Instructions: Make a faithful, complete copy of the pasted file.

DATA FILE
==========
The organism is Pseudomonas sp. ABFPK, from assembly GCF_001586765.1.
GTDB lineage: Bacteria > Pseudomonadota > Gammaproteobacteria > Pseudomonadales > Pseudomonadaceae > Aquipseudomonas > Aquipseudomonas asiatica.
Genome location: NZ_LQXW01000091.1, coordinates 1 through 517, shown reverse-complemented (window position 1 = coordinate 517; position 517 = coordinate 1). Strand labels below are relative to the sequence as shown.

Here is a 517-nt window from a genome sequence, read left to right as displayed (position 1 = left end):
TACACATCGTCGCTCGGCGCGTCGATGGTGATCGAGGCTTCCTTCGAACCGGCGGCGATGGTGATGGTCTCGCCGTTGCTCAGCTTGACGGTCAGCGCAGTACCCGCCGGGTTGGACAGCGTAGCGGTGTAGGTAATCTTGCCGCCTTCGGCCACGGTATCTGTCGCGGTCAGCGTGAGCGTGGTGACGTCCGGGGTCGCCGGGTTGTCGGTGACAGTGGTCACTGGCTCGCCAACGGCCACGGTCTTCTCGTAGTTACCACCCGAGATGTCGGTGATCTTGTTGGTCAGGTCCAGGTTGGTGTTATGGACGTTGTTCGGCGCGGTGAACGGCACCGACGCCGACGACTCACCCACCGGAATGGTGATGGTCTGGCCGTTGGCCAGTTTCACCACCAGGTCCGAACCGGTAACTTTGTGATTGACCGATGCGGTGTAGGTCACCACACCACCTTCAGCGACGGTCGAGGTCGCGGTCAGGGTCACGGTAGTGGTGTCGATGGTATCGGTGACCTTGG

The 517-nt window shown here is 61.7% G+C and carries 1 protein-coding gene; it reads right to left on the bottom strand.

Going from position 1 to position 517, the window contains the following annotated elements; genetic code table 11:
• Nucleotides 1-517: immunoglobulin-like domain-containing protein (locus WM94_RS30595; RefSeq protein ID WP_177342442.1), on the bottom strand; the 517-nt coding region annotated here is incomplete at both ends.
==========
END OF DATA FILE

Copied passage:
The organism is Pseudomonas sp. ABFPK, from assembly GCF_001586765.1.
GTDB lineage: Bacteria > Pseudomonadota > Gammaproteobacteria > Pseudomonadales > Pseudomonadaceae > Aquipseudomonas > Aquipseudomonas asiatica.
Genome location: NZ_LQXW01000091.1, coordinates 1 through 517, shown reverse-complemented (window position 1 = coordinate 517; position 517 = coordinate 1). Strand labels below are relative to the sequence as shown.

Here is a 517-nt window from a genome sequence, read left to right as displayed (position 1 = left end):
TACACATCGTCGCTCGGCGCGTCGATGGTGATCGAGGCTTCCTTCGAACCGGCGGCGATGGTGATGGTCTCGCCGTTGCTCAGCTTGACGGTCAGCGCAGTACCCGCCGGGTTGGACAGCGTAGCGGTGTAGGTAATCTTGCCGCCTTCGGCCACGGTATCTGTCGCGGTCAGCGTGAGCGTGGTGACGTCCGGGGTCGCCGGGTTGTCGGTGACAGTGGTCACTGGCTCGCCAACGGCCACGGTCTTCTCGTAGTTACCACCCGAGATGTCGGTGATCTTGTTGGTCAGGTCCAGGTTGGTGTTATGGACGTTGTTCGGCGCGGTGAACGGCACCGACGCCGACGACTCACCCACCGGAATGGTGATGGTCTGGCCGTTGGCCAGTTTCACCACCAGGTCCGAACCGGTAACTTTGTGATTGACCGATGCGGTGTAGGTCACCACACCACCTTCAGCGACGGTCGAGGTCGCGGTCAGGGTCACGGTAGTGGTGTCGATGGTATCGGTGACCTTGG

The 517-nt window shown here is 61.7% G+C and carries 1 protein-coding gene; it reads right to left on the bottom strand.

Going from position 1 to position 517, the window contains the following annotated elements; genetic code table 11:
• Nucleotides 1-517: immunoglobulin-like domain-containing protein (locus WM94_RS30595; RefSeq protein ID WP_177342442.1), on the bottom strand; the 517-nt coding region annotated here is incomplete at both ends.